“Out of this world” from first listen is a single that definitely can be taken seriously by radio, driven by a very heavy 808 and an Arabian sample that sings throughout the record. The project only has two features, one being PA Flex and the other the second in command D Block general Styles P all of which I’m totally fine with because it doesn’t take away from his work and gives Rashad more time to shine on his own without being drowned out by other artists. Like most R&B albums you have your typical “after love” type of records where you have the artist telling about past issues, failed attempts at love but Rashad wants to hold prove that the world doesn’t need to know how he feels about it, he would rather tell them face to face, very respective.
Perhaps the most thoughtful songs on the entire project (also my favorites) are “Be True”, in which Rashad speaks on keeping your head high in hard times and to be you in whatever position you find yourself in. The spacey-themed “For The Life of Me”. Rashad tells about hardships in society and troubles in the world as he raps introspectively “When did our Sisters become our bitches/When did our passion, become the past?”It’s points like that in the album that you can’t 100% label him an “R&B artist” because he doesn’t quite fit the description. Museum runs 18 tracks long, a perfect amount of songs that gives us an insight into Rashad’s life and love. ‘Museum’ is an incredible piece of work I have to say and the fact that it is his first debut project is crazy to think about what else he might have lined up next.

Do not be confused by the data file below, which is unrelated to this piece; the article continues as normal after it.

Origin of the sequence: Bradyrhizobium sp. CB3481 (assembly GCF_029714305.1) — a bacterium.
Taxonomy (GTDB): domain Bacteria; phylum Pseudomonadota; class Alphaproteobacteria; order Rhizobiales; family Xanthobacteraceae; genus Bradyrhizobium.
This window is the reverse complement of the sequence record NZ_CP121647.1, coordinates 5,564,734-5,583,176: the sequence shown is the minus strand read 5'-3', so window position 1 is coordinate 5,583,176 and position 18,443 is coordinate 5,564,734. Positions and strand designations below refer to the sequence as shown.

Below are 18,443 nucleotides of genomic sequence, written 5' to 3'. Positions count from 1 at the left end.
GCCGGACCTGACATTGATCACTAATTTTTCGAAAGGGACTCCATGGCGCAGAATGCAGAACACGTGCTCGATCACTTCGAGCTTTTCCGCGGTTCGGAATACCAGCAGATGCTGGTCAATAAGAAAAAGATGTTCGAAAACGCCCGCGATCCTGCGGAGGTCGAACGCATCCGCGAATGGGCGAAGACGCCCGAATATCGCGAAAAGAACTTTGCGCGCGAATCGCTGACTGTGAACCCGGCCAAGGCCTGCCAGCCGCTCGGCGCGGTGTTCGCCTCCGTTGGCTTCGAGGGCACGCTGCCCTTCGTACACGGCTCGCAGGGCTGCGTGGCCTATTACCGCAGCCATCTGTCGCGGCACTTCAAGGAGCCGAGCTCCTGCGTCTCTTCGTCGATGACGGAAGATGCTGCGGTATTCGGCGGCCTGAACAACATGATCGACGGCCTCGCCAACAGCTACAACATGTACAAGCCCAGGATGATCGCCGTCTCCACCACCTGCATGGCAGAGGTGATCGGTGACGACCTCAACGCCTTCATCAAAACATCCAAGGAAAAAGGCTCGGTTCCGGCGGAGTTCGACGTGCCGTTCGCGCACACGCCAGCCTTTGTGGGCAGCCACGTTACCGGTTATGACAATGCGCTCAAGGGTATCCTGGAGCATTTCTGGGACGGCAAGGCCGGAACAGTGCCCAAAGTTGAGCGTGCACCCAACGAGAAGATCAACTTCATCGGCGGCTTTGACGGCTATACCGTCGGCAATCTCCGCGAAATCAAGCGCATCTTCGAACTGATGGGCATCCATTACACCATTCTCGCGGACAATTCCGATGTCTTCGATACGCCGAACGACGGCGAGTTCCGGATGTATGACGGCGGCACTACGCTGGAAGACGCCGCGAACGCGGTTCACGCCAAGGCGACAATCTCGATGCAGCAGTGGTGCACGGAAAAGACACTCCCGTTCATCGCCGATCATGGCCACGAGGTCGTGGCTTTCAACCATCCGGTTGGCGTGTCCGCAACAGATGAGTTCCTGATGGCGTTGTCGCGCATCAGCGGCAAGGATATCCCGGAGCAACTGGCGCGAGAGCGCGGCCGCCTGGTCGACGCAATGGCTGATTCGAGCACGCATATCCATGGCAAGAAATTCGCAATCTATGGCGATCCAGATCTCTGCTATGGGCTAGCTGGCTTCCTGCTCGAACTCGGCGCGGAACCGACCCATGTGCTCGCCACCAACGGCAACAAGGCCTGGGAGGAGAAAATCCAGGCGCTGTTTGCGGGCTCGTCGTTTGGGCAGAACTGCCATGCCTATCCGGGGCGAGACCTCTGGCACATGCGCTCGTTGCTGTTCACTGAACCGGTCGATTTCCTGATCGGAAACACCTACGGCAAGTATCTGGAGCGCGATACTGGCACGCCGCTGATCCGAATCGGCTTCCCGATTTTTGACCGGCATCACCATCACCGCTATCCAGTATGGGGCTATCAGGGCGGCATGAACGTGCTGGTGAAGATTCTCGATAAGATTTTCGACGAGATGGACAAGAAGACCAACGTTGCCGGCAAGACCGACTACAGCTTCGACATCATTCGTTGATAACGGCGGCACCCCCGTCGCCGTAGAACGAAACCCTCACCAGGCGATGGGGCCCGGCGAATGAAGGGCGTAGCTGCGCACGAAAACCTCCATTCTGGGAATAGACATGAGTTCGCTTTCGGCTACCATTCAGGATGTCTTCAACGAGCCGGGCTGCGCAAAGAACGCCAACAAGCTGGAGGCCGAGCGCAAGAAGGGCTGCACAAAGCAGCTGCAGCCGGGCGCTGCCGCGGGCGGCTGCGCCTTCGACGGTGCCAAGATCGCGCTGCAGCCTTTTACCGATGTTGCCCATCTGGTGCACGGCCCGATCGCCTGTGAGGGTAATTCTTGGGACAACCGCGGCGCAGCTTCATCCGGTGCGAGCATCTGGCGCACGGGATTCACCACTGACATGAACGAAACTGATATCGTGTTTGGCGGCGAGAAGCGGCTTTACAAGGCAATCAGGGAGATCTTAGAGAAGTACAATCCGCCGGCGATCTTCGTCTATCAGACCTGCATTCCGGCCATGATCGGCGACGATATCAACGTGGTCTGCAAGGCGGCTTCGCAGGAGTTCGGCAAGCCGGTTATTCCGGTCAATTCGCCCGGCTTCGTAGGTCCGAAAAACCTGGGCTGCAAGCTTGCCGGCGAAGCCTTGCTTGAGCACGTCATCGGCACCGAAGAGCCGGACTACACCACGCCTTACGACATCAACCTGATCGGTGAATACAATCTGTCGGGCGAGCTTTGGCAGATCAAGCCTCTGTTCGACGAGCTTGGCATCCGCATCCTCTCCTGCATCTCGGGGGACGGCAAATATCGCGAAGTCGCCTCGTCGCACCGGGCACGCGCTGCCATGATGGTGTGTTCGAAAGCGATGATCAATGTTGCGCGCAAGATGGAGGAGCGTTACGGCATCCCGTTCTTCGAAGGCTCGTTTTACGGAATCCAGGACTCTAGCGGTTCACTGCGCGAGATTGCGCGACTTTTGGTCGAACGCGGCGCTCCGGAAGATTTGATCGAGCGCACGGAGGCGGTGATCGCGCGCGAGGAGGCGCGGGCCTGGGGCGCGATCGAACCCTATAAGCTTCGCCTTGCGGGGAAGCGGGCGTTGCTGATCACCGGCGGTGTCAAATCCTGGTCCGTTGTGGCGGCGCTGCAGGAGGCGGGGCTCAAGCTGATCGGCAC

Road to Museum Episode #1
After playing through the project for a couple days since its release this past week I already felt as if the project was a classic and had a very very strong replay value which isn’t too common now days amongst most artists. Whether he and Stalley will link up again for another project is uncertain, but I don’t think that he needs help getting his voice or talent heard. Museum’s singing, production and passion stands out on its own. Perhaps the best part about this album is that every song fits and has it’s own place. Full of memorable melodies and hooks that might make A&R’s take a listen have a piqued interest in the Ohio native. Museum is one of those free projects that come out every once in a while that is so good that you would have paid for it if it was up for sale. Rashad definitely has something here, it’s in his heart. And he wants to share his love of music with the world, whether that be producing for Stalley or writing one of his own hooks, his story and love for music speaks for itself. Good melodies, passionate hooks and heavy 808 drums. It’s clear that Rashad has something he would like to share to the world. “Museum” is a perfect example of just that.
“The Best Music Is Elev8tor Music”
Rating: 5 of 5
DOWNLOAD: Rashad – Museum